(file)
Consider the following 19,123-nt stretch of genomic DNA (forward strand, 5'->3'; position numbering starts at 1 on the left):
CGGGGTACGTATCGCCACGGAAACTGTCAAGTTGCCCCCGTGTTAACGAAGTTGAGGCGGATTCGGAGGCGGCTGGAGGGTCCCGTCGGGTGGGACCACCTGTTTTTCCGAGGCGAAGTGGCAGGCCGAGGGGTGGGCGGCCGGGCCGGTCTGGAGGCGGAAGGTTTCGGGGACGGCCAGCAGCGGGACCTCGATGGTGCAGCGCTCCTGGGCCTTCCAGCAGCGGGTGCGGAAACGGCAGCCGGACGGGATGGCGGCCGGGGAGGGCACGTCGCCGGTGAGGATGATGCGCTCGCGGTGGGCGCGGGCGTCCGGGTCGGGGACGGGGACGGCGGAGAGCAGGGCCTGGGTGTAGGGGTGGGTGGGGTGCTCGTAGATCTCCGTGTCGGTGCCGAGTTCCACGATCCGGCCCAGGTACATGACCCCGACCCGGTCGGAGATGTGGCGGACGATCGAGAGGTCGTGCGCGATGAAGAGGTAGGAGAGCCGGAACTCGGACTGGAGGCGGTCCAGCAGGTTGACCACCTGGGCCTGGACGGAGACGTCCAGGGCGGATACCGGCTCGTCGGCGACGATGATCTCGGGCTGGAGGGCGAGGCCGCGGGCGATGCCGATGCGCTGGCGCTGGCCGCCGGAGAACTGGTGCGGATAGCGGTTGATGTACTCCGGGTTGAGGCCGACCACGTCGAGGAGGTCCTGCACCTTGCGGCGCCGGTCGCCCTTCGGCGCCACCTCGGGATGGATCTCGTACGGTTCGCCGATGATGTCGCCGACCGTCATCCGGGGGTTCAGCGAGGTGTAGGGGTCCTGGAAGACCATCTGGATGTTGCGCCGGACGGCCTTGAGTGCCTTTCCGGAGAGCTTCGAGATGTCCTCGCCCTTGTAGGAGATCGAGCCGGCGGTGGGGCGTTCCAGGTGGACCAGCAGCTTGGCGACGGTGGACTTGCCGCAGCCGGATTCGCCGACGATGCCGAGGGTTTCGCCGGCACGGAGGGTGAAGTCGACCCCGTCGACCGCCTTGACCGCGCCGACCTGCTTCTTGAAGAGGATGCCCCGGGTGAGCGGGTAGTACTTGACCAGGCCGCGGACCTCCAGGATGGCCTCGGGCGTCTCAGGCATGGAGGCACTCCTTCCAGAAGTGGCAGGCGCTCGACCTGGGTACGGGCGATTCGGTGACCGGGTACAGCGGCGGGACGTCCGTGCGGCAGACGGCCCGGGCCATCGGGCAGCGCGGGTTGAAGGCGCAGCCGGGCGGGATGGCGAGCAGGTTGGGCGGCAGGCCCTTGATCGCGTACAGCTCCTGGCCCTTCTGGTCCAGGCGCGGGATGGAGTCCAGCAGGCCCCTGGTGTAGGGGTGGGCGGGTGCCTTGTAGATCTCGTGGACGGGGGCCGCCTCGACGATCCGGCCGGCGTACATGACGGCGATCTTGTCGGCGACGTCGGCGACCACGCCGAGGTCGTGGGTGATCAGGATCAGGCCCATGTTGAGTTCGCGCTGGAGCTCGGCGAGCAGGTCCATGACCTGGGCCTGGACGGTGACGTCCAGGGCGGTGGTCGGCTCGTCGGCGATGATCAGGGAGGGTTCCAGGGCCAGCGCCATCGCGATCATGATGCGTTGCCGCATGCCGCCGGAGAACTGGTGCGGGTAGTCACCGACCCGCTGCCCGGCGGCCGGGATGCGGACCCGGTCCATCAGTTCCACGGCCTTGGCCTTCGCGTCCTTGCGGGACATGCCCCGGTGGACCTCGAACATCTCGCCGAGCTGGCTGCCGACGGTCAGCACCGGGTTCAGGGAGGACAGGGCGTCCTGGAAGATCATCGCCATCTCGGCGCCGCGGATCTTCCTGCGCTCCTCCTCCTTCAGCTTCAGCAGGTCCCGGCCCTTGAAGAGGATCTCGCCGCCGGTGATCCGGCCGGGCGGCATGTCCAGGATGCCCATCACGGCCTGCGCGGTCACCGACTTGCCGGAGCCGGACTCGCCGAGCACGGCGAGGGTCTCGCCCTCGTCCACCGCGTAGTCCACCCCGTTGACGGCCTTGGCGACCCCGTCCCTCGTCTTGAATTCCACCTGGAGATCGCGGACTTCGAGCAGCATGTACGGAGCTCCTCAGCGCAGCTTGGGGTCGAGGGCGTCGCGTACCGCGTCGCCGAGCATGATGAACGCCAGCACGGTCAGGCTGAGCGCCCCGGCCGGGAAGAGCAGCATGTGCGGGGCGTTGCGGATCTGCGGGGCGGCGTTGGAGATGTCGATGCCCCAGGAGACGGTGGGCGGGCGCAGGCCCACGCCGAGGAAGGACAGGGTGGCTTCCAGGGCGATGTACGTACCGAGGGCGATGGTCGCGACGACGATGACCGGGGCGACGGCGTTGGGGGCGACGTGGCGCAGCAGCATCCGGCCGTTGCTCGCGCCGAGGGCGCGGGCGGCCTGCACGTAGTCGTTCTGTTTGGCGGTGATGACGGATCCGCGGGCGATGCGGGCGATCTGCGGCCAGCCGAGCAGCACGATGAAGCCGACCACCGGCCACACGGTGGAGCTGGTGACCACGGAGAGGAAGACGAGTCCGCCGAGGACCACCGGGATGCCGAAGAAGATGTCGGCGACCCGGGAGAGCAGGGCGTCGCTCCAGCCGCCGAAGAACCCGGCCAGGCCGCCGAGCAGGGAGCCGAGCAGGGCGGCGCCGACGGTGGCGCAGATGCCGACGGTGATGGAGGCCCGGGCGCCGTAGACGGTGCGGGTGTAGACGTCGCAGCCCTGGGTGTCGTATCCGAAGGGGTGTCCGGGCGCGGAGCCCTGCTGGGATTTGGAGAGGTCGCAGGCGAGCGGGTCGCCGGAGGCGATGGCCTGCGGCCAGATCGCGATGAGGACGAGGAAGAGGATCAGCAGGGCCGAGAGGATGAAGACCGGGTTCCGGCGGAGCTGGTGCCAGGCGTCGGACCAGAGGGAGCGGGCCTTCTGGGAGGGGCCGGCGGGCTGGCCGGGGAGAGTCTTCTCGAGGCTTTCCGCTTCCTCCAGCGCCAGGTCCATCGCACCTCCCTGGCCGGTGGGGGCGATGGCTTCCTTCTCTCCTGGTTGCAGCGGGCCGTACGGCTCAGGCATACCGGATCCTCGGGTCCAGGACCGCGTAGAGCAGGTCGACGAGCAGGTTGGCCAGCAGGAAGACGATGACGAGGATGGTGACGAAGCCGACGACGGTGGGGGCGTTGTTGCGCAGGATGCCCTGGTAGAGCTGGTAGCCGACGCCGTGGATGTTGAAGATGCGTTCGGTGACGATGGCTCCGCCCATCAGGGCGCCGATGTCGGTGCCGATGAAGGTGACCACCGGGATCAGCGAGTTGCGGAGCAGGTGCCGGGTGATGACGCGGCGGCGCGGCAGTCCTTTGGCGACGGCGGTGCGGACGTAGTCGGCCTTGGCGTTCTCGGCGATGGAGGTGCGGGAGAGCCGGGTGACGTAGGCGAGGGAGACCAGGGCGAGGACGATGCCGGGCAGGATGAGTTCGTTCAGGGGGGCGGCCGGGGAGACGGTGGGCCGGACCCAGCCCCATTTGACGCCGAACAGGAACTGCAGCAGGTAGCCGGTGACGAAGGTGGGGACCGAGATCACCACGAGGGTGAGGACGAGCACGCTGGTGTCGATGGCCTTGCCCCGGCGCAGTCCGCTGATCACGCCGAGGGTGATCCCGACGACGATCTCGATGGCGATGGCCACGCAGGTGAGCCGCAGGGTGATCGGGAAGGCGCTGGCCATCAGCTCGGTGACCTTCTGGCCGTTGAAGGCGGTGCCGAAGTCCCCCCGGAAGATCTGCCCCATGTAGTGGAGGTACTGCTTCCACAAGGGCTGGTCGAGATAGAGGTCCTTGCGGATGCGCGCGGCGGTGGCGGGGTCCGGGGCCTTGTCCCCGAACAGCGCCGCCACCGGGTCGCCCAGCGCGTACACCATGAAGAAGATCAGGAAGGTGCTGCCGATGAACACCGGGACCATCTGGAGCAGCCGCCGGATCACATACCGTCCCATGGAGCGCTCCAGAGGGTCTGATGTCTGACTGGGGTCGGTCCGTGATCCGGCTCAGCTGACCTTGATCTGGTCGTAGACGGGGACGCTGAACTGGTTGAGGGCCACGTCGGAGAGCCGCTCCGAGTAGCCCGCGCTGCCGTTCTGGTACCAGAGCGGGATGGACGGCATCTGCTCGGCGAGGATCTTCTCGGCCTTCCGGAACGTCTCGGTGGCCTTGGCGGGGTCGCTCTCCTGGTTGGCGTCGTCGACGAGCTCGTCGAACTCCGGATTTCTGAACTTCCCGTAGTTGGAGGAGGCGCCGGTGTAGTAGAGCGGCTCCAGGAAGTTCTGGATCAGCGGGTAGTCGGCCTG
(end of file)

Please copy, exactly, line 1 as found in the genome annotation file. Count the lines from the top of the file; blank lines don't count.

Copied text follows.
Consider the following 19,123-nt stretch of genomic DNA (forward strand, 5'->3'; position numbering starts at 1 on the left):